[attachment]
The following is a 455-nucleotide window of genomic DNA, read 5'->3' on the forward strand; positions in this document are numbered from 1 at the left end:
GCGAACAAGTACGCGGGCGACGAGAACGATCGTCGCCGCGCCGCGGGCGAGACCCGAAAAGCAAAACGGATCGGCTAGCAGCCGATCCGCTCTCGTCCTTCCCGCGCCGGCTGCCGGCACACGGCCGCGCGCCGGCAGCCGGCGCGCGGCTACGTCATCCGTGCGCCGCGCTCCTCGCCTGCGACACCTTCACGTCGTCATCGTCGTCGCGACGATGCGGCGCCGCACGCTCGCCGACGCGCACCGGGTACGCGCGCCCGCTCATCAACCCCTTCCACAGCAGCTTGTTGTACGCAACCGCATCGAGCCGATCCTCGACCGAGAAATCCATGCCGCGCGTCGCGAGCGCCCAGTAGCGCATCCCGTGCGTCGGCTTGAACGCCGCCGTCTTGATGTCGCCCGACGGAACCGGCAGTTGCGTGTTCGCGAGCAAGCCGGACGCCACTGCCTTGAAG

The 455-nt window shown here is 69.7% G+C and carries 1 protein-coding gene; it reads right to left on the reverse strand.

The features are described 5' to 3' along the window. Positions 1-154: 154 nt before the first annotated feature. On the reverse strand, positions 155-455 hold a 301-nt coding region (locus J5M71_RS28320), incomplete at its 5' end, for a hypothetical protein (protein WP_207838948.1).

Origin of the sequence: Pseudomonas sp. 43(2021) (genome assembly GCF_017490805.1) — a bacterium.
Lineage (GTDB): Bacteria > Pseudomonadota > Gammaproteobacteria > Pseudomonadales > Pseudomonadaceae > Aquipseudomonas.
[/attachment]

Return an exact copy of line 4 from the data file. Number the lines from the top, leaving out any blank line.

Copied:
The features are described 5' to 3' along the window. Positions 1-154: 154 nt before the first annotated feature. On the reverse strand, positions 155-455 hold a 301-nt coding region (locus J5M71_RS28320), incomplete at its 5' end, for a hypothetical protein (protein WP_207838948.1).